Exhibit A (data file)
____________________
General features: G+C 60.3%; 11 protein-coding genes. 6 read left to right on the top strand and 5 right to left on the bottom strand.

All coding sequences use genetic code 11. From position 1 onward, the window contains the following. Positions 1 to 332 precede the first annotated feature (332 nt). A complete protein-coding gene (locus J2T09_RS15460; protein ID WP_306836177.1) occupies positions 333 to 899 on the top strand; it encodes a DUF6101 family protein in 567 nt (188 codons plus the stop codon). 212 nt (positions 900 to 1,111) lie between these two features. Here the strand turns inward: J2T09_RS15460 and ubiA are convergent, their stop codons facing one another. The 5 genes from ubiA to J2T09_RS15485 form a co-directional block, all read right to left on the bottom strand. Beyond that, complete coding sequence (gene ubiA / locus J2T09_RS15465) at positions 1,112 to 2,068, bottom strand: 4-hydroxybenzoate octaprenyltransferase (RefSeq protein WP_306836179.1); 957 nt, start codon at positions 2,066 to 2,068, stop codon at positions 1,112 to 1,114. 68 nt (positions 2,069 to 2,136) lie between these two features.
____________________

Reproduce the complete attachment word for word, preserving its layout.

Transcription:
General features: G+C 60.3%; 11 protein-coding genes. 6 read left to right on the top strand and 5 right to left on the bottom strand.

All coding sequences use genetic code 11. From position 1 onward, the window contains the following. Positions 1 to 332 precede the first annotated feature (332 nt). A complete protein-coding gene (locus J2T09_RS15460; protein ID WP_306836177.1) occupies positions 333 to 899 on the top strand; it encodes a DUF6101 family protein in 567 nt (188 codons plus the stop codon). 212 nt (positions 900 to 1,111) lie between these two features. Here the strand turns inward: J2T09_RS15460 and ubiA are convergent, their stop codons facing one another. The 5 genes from ubiA to J2T09_RS15485 form a co-directional block, all read right to left on the bottom strand. Beyond that, complete coding sequence (gene ubiA / locus J2T09_RS15465) at positions 1,112 to 2,068, bottom strand: 4-hydroxybenzoate octaprenyltransferase (RefSeq protein WP_306836179.1); 957 nt, start codon at positions 2,066 to 2,068, stop codon at positions 1,112 to 1,114. 68 nt (positions 2,069 to 2,136) lie between these two features.